Group drumming can improve social, emotional behavior in low-income children: NAMM Foundation

The NAMM Foundation today announced the findings of a recent study that shows how group drumming can improve social and emotional behavior in low-income children.  The study, that appears in the Oxford Journal: Evidence-based Complementary and Alternative Medicine, was conducted by the Pediatric Pain Program in the Department of Pediatrics at the David Geffen School of Medicine, University of California, Los Angeles.

The study, funded by Remo Belli (longtime NAMM Member and founder of REMO, Inc.), demonstrates how group drumming can significantly improve such problem behaviors as:

  • Withdrawn/Depression
  • Posttraumatic Stress
  • Anxiety
  • Attention Deficit/Hyperactivity
  • Oppositional Defiance
  • Sluggish Cognitive Tempo

The researchers, who conducted the study with fifth grade classrooms at Napa Street Elementary School in the Los Angeles Unified School District, reported that its results "underscore the potential value of the arts as a therapeutic tool."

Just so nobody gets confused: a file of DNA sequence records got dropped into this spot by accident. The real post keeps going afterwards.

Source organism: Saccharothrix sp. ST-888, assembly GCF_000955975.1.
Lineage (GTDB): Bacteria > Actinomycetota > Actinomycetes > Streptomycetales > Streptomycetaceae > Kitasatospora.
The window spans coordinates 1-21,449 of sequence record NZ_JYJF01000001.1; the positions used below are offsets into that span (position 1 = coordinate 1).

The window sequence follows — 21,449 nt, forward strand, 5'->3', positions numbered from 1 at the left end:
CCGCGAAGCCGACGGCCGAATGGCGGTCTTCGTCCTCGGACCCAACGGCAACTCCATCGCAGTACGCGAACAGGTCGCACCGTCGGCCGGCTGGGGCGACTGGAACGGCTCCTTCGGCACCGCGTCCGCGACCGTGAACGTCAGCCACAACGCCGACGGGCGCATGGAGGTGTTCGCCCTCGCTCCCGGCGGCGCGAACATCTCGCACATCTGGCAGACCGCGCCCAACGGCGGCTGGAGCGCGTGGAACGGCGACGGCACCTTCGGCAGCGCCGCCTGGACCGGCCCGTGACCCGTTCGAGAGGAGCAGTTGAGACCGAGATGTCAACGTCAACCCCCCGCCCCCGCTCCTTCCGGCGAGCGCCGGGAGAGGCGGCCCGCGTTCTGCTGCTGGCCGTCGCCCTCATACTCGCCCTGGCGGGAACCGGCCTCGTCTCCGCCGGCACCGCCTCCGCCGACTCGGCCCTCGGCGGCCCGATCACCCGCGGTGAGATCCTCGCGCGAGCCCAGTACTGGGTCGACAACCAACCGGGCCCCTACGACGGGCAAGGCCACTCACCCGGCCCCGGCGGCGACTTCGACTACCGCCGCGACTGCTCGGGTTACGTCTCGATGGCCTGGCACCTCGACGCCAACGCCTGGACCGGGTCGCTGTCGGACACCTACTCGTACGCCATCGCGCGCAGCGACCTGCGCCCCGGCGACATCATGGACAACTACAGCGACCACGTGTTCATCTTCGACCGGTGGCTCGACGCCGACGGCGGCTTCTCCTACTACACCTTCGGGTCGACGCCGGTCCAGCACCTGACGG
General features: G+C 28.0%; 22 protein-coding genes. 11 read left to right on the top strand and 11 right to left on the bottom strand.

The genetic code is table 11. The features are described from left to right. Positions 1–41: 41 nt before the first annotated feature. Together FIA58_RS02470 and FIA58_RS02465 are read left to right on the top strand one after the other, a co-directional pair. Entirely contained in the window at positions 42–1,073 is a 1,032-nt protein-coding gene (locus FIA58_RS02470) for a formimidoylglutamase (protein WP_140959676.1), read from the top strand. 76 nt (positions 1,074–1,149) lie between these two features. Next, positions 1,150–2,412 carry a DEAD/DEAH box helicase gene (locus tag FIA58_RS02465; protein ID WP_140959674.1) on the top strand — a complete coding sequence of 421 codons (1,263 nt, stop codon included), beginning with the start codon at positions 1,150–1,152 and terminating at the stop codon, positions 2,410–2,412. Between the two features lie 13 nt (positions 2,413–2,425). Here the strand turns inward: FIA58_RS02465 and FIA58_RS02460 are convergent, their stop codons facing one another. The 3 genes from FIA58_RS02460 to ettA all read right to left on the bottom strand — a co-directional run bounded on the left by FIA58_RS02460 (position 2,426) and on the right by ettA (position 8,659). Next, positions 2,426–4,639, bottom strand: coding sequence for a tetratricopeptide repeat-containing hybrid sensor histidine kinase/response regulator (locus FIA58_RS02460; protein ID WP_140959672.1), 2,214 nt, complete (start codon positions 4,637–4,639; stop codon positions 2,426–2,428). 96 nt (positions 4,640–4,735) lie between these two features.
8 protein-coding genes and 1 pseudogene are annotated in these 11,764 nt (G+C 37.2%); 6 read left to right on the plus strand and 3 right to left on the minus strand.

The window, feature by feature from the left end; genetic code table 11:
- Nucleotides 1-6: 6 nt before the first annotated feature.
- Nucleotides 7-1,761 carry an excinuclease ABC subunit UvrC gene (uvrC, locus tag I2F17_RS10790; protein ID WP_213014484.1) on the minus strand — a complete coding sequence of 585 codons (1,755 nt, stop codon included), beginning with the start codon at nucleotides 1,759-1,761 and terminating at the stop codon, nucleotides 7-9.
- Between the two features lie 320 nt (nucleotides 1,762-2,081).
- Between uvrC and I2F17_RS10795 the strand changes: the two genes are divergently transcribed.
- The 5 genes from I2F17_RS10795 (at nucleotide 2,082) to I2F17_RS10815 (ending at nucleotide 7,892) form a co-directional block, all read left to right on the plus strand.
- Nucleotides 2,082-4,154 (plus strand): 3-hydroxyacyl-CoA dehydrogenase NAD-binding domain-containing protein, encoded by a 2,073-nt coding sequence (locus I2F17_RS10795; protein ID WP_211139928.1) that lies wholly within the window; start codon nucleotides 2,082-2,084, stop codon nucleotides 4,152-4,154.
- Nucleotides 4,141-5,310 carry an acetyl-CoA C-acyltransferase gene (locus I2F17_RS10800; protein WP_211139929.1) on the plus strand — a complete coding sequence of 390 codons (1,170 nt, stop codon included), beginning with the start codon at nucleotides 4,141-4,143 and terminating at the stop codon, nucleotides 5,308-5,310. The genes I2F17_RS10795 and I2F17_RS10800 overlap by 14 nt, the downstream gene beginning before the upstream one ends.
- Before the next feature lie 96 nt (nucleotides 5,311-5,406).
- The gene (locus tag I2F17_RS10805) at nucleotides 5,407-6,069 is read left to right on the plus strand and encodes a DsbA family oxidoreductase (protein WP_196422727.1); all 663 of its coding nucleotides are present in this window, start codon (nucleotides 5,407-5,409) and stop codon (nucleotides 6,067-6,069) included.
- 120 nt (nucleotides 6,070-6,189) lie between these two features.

"I see drumming as an amazing potential solution to a number of growing social problems that young people experience," said Ping Ho, Founding Director of UCLArts and Healing and principal investigator of the study. "Kids are dropping out of school like flies and many don't feel engaged by the coursework. At the same time, arts programs and mental health services that help kids feel connected to school are being cut. Drumming is inclusive, culturally relevant, stress reducing, and does not bear the stigma of therapy.  It is an ideal framework for social-emotional skill building."

The program described in the study integrates activities from contemporary drum circles and group counseling, and demonstrates the broad public health value of an arts-based program that builds core assets to improve a spectrum of problem behaviors.  The study suggests that this group drumming program can increase student-counselor interaction and serve as a portal to mental health care for those with unmet needs. For more information about the study, visit


NAMM Foundation


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